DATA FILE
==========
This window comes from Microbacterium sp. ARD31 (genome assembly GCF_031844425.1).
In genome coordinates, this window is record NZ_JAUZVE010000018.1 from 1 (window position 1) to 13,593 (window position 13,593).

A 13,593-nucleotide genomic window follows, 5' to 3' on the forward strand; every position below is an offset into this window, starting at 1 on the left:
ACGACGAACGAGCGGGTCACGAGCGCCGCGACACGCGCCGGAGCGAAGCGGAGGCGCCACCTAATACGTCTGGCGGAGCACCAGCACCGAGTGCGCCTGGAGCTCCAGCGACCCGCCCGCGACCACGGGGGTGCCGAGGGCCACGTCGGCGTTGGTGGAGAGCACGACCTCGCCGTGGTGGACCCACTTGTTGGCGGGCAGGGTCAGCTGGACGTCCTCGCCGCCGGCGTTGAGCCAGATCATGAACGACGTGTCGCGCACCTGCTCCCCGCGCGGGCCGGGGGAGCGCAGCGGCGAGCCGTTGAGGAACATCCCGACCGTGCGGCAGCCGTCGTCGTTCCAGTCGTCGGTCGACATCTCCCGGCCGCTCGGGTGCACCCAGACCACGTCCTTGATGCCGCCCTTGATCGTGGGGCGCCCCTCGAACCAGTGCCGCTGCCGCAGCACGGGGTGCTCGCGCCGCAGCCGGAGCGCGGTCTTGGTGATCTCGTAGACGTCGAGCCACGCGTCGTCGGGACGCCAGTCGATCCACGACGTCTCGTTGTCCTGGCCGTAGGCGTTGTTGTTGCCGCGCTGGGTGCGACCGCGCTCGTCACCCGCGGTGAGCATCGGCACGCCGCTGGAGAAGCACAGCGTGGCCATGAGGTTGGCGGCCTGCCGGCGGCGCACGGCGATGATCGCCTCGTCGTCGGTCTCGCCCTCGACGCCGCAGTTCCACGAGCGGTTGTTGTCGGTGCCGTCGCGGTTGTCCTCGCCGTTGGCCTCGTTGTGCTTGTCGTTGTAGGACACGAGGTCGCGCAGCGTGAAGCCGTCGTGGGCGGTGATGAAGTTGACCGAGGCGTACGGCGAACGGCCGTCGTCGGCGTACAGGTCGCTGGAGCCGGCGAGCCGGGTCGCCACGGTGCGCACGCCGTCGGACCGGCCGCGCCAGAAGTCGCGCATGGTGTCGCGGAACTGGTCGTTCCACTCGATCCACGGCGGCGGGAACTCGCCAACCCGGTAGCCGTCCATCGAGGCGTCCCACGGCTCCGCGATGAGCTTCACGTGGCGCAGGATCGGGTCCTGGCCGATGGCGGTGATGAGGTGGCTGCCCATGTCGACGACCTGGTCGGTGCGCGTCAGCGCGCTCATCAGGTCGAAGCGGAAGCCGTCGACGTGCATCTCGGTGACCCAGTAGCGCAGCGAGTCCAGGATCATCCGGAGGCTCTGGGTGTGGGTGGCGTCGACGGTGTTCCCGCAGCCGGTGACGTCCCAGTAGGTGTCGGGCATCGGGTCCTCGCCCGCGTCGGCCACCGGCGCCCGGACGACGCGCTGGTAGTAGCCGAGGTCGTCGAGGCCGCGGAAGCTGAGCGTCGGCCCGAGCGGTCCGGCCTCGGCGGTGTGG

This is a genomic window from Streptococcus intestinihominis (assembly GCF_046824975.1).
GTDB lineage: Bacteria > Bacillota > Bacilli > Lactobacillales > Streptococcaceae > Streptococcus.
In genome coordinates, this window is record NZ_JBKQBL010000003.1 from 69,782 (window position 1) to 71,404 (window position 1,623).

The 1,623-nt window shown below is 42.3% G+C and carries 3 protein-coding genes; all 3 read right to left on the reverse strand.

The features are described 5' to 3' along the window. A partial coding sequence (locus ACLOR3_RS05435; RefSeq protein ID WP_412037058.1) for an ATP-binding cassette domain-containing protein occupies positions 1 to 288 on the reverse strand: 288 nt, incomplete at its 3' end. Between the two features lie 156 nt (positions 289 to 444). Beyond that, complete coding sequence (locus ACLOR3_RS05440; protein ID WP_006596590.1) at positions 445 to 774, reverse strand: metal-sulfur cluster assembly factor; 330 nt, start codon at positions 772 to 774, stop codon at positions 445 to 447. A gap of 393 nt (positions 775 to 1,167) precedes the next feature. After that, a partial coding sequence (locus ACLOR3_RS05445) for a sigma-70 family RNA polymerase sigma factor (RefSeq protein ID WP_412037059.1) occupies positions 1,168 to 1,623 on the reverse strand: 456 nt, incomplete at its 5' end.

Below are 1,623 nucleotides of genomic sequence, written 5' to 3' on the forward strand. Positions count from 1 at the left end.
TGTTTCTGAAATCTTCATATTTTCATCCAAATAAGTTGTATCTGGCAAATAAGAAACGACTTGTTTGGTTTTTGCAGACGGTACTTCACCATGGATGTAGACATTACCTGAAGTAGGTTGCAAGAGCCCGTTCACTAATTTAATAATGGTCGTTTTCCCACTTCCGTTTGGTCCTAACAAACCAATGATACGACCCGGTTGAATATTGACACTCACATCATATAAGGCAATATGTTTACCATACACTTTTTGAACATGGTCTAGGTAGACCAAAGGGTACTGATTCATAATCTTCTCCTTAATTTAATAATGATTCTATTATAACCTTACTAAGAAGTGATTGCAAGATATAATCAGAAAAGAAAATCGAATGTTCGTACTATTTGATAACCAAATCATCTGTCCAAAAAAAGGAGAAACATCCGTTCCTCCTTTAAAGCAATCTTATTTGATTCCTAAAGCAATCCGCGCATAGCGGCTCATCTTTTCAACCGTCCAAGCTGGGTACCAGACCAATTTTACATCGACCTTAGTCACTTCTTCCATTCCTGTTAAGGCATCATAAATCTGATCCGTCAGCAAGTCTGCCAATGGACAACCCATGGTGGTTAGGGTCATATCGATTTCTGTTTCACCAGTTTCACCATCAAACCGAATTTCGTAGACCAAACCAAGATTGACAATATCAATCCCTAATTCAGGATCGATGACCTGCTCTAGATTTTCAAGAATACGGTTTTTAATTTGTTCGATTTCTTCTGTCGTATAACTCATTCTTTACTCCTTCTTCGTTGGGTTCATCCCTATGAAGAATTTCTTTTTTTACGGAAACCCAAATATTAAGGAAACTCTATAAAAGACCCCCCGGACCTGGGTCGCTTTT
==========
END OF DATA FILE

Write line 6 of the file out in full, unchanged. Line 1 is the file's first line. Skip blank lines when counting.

GTDB lineage: Bacteria > Bacillota > Bacilli > Lactobacillales > Streptococcaceae > Streptococcus.